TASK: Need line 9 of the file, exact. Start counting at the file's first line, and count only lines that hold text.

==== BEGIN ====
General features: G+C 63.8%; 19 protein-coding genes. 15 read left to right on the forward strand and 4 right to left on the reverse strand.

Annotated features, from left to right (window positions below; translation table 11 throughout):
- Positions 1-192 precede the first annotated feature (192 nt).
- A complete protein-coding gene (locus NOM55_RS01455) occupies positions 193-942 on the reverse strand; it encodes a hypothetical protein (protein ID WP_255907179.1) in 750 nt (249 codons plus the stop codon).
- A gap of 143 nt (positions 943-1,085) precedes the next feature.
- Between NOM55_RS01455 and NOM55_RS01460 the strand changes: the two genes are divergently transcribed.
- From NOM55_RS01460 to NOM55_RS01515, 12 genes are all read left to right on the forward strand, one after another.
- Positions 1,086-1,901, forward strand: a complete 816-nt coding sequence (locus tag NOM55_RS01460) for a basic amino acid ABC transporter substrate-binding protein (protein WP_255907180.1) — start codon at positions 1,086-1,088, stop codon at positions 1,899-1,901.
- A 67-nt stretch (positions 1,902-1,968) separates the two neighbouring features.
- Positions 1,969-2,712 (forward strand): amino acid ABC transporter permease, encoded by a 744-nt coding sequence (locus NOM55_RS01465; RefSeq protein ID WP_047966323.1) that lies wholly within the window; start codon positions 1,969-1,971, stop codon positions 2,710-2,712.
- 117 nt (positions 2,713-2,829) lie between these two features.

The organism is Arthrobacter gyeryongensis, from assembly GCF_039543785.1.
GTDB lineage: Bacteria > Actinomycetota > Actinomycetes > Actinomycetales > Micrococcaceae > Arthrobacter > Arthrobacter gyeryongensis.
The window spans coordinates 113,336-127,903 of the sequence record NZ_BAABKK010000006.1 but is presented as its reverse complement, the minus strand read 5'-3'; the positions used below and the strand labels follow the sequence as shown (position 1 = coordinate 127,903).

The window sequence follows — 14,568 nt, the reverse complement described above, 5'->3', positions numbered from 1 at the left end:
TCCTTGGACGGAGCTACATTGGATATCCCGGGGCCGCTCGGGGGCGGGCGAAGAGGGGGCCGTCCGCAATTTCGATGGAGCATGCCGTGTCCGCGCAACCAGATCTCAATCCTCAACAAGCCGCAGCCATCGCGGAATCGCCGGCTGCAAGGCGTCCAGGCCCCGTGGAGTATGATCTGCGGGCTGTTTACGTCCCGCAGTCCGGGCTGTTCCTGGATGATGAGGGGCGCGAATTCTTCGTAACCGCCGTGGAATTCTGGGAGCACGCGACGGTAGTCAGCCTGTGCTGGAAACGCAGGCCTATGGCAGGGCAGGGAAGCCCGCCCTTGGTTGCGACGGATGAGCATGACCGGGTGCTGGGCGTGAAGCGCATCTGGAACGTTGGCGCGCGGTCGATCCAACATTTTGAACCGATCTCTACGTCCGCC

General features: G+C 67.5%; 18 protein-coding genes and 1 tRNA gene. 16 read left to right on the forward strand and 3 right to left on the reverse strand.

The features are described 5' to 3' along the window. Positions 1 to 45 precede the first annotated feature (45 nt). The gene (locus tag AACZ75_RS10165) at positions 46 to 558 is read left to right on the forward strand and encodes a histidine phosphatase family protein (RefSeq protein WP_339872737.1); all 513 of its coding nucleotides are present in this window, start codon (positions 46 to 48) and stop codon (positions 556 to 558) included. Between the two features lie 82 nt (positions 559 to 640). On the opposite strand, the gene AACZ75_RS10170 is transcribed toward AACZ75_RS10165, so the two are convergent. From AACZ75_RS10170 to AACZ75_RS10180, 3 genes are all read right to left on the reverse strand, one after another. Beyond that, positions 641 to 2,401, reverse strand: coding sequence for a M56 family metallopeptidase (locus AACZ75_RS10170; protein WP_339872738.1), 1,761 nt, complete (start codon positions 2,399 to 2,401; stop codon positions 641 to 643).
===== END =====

- A 67-nt stretch (positions 1,902-1,968) separates the two neighbouring features.